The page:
Rare Diseases Symptoms Automatic Extraction

A rare cause of neuromuscular scoliosis: Alexander disease.

[alexander disease]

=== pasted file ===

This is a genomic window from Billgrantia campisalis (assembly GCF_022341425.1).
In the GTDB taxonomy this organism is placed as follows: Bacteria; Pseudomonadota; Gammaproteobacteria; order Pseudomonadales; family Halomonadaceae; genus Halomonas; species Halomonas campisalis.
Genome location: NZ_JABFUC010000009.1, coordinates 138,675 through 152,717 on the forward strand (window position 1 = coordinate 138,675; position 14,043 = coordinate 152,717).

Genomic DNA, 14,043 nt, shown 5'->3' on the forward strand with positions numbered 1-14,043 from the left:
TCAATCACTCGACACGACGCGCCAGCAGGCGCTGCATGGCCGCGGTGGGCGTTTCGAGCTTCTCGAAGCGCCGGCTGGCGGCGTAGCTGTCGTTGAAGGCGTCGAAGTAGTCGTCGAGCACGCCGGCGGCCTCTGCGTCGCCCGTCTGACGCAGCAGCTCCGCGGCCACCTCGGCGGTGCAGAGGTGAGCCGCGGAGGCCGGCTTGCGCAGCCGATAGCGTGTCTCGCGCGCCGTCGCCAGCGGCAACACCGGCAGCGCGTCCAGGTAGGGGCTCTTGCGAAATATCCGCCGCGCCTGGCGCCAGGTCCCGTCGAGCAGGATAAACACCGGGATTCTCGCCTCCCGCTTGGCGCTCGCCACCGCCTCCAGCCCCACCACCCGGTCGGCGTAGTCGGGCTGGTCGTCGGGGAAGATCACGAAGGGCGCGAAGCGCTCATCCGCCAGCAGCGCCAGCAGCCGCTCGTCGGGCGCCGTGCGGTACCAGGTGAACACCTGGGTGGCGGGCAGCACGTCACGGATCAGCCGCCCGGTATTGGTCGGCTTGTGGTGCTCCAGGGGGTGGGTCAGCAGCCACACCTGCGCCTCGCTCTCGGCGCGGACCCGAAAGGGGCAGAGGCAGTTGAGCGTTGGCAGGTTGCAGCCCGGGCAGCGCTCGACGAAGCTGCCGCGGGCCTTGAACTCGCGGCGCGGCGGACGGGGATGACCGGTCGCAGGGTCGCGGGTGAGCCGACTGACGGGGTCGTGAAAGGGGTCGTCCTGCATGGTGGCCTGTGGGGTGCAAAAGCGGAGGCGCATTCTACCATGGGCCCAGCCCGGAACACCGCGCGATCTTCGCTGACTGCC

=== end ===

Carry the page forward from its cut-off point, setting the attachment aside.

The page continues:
Alexander disease belongs to a group of progressive neurological disorders in which the destruction of white matter in the brain is accompanied by the formation of fibrous, eosinophilic deposits known as Rosenthal fibers. Spinal deformity rarely accompanies this disease. The aim of this report is to present a patient with juvenile-onset Alexander disease, who also had progressive neuromuscular type scoliosis requiring surgical stabilization. A 13-year-old male presented with bilateral weakness in both lower extremities and scoliosis. Results of an examination of the spine showed a left thoracic scoliosis with prominent left paraspinous prominence and elevation of the ipsilateral shoulder. Spinal fusion with rigid internal stabilizing instrumentation was selected for surgical treatment of the scoliosis. The fusion area was to be from T2 to L4. He was instrumented with pedicle screw fixation system, and he underwent fusion with an allogenous bone graft. Satisfactory correction of the sagittal and coronal plane deformity was achieved, reducing the scoliosis to 14 degrees . At the 5-year follow-up, results of a clinical examination showed a marked improvement in truncal balance and walking ability. The patient had a rapidly progressive scoliosis and severe decompensation requiring surgical stabilization. The scoliosis behaved in a manner similar to that of neuromuscular scoliosis. Therefore, more aggressive treatment was warranted to prevent decompensation. For that reason, posterior long segment (T2-L4) pedicle screw instrumentation and fusion was performed for surgical treatment.